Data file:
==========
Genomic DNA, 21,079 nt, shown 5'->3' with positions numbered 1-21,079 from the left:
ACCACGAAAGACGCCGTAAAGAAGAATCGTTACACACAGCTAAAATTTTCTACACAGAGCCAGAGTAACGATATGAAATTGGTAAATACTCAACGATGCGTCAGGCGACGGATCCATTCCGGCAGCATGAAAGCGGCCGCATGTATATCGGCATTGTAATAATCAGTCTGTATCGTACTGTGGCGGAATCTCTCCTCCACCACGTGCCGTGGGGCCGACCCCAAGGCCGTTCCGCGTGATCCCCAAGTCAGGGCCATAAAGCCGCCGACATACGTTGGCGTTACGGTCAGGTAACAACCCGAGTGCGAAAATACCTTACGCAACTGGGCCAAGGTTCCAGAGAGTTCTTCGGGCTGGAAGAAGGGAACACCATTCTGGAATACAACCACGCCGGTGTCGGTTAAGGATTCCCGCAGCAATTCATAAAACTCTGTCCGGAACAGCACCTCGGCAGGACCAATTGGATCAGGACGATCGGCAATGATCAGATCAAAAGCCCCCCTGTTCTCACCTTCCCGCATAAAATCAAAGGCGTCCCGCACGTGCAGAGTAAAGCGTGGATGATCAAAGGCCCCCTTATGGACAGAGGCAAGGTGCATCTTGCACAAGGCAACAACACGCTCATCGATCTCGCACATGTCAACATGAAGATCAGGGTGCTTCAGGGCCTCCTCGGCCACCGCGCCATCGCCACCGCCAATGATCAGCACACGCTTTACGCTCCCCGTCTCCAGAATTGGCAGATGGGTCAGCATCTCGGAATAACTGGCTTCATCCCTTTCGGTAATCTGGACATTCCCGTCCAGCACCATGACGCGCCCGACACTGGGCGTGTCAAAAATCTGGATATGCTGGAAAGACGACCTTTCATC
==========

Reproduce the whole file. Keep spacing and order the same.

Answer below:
Genomic DNA, 21,079 nt, shown 5'->3' with positions numbered 1-21,079 from the left:
ACCACGAAAGACGCCGTAAAGAAGAATCGTTACACACAGCTAAAATTTTCTACACAGAGCCAGAGTAACGATATGAAATTGGTAAATACTCAACGATGCGTCAGGCGACGGATCCATTCCGGCAGCATGAAAGCGGCCGCATGTATATCGGCATTGTAATAATCAGTCTGTATCGTACTGTGGCGGAATCTCTCCTCCACCACGTGCCGTGGGGCCGACCCCAAGGCCGTTCCGCGTGATCCCCAAGTCAGGGCCATAAAGCCGCCGACATACGTTGGCGTTACGGTCAGGTAACAACCCGAGTGCGAAAATACCTTACGCAACTGGGCCAAGGTTCCAGAGAGTTCTTCGGGCTGGAAGAAGGGAACACCATTCTGGAATACAACCACGCCGGTGTCGGTTAAGGATTCCCGCAGCAATTCATAAAACTCTGTCCGGAACAGCACCTCGGCAGGACCAATTGGATCAGGACGATCGGCAATGATCAGATCAAAAGCCCCCCTGTTCTCACCTTCCCGCATAAAATCAAAGGCGTCCCGCACGTGCAGAGTAAAGCGTGGATGATCAAAGGCCCCCTTATGGACAGAGGCAAGGTGCATCTTGCACAAGGCAACAACACGCTCATCGATCTCGCACATGTCAACATGAAGATCAGGGTGCTTCAGGGCCTCCTCGGCCACCGCGCCATCGCCACCGCCAATGATCAGCACACGCTTTACGCTCCCCGTCTCCAGAATTGGCAGATGGGTCAGCATCTCGGAATAACTGGCTTCATCCCTTTCGGTAATCTGGACATTCCCGTCCAGCACCATGACGCGCCCGACACTGGGCGTGTCAAAAATCTGGATATGCTGGAAAGACGACCTTTCATC